Wednesday, April 14, 2010

JDM on Books on Disks (and "intellectual poseurs")

This is a letter to the editor that appeared in an old computer weekly called InfoWorld. Printed in the March 28, 1983 issue (yes, 1983 is old when we're talking computers), it comes from the days when everything was text-based and programs listed their memory requirements in kilobytes. The editors decided to turn MacDonald's letter into a featured piece in their "Feedback" column, giving him a byline and a one-sentence bio. You don't really need to read the articles he is responding to in order to understand and enjoy this piece. The article by Keith H. Knox is obviously one of those intellectually superior bits MacDonald loved to skewer -- and skewer him he does.

His predictions on the future of electronic publishing are also pretty prescient -- at least so far...

Because some 90 million copies of my 72 novels have been sold worldwide, and because seven of my last eight books have been on the New York Times Best-seller List, and because, since March 1981 I have been using an Archives I, WordStar and Diablo 1640 for all my writing and correspondence, I feel competent to respond to Allan Stein's "Books on Disks" (InfoWorld, November 8, 1982), but more particularly to Keith H. Knox's long comment in the January 24th (Vol. 5, No. 4) issue.

At first I thought Knox's essay was an elaborate put-on. After the first ten paragraphs I decided that he was another one of those humorless 17-year-olds one often encounters in computer circles. Then I came upon his assertion that he moves his family every six months, abandoning his dime-store novels or passing them along to others.

Knox has, apparently, a case of arrested development caused by too intent a concentration on the techniques of a narrow field of endeavor.

Most educated and civilized people of my acquaintance are willing to admit that fiction has expanded their awareness of self.

Because of the requirements of a transient populace, and the increasing expense of hardcover books, fiction of lasting value by Vonnegut, John Irving, Wouk, Faulkner and many others are sold in paperback in large quantities in grocery stores, drug stores and from newsstands.

God only knows what Knox means when he refers to "serious books," "special books" and "serious writers." When he speaks of "fighting lines at your local bookstore," one is forced to wonder what sort of world he lives in. Anyone who has fought a line in a bookstore in the past ten years, please rise.

Knox says he wants to acquire a text on fluidics or the libretto for Carmen at 3:00 A.M. I can see how such compulsions might result in his having to move every six months.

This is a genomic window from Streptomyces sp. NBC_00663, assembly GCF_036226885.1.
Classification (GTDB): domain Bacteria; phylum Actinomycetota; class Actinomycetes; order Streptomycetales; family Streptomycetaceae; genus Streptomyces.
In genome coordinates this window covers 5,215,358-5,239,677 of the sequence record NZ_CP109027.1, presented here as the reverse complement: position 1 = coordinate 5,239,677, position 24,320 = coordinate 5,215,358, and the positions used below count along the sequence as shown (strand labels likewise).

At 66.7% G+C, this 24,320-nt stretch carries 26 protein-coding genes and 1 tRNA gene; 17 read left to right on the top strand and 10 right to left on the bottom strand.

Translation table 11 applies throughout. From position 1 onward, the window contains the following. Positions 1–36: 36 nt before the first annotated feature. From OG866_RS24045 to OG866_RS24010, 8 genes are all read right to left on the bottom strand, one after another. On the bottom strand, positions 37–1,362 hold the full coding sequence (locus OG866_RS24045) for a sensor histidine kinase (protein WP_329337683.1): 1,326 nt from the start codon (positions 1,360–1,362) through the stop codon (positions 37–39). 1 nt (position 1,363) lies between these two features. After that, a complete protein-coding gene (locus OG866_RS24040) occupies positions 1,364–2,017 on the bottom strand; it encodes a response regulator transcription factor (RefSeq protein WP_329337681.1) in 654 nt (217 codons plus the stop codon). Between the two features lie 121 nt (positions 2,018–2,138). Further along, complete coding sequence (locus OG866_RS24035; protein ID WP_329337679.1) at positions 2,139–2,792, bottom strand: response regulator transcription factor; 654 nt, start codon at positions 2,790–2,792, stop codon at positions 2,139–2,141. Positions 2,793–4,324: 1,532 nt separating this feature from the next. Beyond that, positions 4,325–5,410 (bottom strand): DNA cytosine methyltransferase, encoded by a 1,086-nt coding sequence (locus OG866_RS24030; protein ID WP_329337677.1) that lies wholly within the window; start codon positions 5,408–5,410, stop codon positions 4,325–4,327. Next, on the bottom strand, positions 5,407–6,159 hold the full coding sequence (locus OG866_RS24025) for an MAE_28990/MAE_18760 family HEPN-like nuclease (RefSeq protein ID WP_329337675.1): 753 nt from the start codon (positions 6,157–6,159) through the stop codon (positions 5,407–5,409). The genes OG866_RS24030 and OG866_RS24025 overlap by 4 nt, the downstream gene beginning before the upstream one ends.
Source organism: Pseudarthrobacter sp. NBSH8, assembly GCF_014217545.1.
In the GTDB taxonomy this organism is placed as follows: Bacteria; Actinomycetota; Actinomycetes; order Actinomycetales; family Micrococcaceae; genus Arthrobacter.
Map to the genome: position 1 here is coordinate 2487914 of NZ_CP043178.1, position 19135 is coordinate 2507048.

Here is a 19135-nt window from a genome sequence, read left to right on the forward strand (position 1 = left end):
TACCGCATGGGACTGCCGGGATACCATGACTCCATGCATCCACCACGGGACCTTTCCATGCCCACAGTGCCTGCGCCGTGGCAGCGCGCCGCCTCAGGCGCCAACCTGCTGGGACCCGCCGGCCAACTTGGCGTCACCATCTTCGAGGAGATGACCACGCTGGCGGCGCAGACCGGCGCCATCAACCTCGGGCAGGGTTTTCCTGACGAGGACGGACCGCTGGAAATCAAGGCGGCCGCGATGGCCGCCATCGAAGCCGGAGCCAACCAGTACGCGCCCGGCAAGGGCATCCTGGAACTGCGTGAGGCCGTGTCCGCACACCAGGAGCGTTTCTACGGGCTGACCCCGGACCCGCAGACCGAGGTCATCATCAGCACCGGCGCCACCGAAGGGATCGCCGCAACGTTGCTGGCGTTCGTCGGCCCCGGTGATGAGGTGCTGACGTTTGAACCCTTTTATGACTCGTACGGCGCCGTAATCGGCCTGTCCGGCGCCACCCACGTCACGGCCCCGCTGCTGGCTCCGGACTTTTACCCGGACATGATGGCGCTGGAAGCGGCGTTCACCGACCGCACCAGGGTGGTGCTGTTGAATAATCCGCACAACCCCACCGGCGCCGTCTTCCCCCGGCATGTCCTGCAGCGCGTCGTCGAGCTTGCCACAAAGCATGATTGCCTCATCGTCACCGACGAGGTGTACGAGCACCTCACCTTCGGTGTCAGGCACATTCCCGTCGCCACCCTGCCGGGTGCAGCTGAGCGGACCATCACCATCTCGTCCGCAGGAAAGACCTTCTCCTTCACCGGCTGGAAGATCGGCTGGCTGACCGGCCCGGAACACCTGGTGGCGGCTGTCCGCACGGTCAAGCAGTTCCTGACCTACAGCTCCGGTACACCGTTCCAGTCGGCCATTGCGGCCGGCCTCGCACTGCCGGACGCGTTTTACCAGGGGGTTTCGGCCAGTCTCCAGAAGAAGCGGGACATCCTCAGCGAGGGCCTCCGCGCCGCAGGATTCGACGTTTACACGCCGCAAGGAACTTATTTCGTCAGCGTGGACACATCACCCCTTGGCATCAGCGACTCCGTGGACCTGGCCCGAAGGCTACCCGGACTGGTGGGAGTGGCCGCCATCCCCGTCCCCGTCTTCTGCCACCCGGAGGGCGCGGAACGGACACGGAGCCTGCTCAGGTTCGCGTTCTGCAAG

What I most resent is his classification of mass-market paperback books as "penny dreadfuls" for "bodice-ripper readers." I smell that fearful intellectual intolerance of the truly narrow academic, the man who thinks the rest of the world is wasting its time and energy on frivolities while he is concerned with total significance. He says he reads for a living. Hmmm.
Let me review today's situation as regards the computer in publishing. Arthur C. Clark sent the entire manuscript of his current best-selling novel 2010 from Sri Lanka to Random House/Knopf/del Rey on a single double-density 5 1/4-inch disk.

There, due to the inertia in the whole industry, and the firm grasp the printing people have on the whole area, the disk was turned back into manuscript and, after copy editing, the manuscript was turned into computer tape to activate the Compugraphic typesetting equipment.

If you would be thrilled by watching the galloping advance of a major glacier, you would be out of your mind watching changes in publishing. That false step, however, will be eliminated soon.

I imagine that by the time I finish the book after the book I am now working on, I will be able to transmit the entire text by phone to my publishers. They will capture it on disk and will do the copy editing on the screen -- inserting a key wherever they have changes or questions. I will have a hard copy of the manuscript at my desk so I can make comparisons. Then their disk version, as approved by me, can go directly into page proofs for final editing.

The end product will be books just as before, for a long time to come. I would venture a guess: If books on disks become the province of the academics, we will have, in limited editions, the same sort of turgid, self-conscious, nonobjective prose one finds in the "little" magazines, promulgated by intellectual poseurs. They, naturally, will designate these outpourings of their beautiful souls as, "a renaissance of American literature in dramatically new forms."

Meanwhile, the rest of us who work and write as well as we can, and seek our share of an audience estimated at 7% of the population, will use the tools of the computer revolution whenever they save time and effort. When publishers are ready to change to another format, we will be ready too.

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